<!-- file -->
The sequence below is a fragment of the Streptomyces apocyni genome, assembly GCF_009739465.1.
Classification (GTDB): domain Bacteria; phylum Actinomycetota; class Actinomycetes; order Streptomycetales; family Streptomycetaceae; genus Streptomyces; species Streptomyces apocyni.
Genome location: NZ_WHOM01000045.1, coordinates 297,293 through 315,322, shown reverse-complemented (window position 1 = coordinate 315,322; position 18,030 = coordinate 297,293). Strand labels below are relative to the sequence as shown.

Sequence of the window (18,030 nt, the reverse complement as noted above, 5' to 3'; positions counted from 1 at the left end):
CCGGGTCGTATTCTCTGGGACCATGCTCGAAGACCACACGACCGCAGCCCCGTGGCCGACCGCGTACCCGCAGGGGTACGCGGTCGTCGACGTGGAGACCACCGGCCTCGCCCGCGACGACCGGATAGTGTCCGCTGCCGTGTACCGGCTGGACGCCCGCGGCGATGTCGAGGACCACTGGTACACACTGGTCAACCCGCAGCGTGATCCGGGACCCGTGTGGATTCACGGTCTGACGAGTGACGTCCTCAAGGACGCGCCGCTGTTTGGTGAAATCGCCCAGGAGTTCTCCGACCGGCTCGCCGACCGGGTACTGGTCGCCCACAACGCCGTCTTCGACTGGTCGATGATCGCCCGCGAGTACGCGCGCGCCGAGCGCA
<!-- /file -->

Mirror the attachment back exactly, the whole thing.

The sequence below is a fragment of the Streptomyces apocyni genome, assembly GCF_009739465.1.
Classification (GTDB): domain Bacteria; phylum Actinomycetota; class Actinomycetes; order Streptomycetales; family Streptomycetaceae; genus Streptomyces; species Streptomyces apocyni.
Genome location: NZ_WHOM01000045.1, coordinates 297,293 through 315,322, shown reverse-complemented (window position 1 = coordinate 315,322; position 18,030 = coordinate 297,293). Strand labels below are relative to the sequence as shown.

Sequence of the window (18,030 nt, the reverse complement as noted above, 5' to 3'; positions counted from 1 at the left end):
CCGGGTCGTATTCTCTGGGACCATGCTCGAAGACCACACGACCGCAGCCCCGTGGCCGACCGCGTACCCGCAGGGGTACGCGGTCGTCGACGTGGAGACCACCGGCCTCGCCCGCGACGACCGGATAGTGTCCGCTGCCGTGTACCGGCTGGACGCCCGCGGCGATGTCGAGGACCACTGGTACACACTGGTCAACCCGCAGCGTGATCCGGGACCCGTGTGGATTCACGGTCTGACGAGTGACGTCCTCAAGGACGCGCCGCTGTTTGGTGAAATCGCCCAGGAGTTCTCCGACCGGCTCGCCGACCGGGTACTGGTCGCCCACAACGCCGTCTTCGACTGGTCGATGATCGCCCGCGAGTACGCGCGCGCCGAGCGCA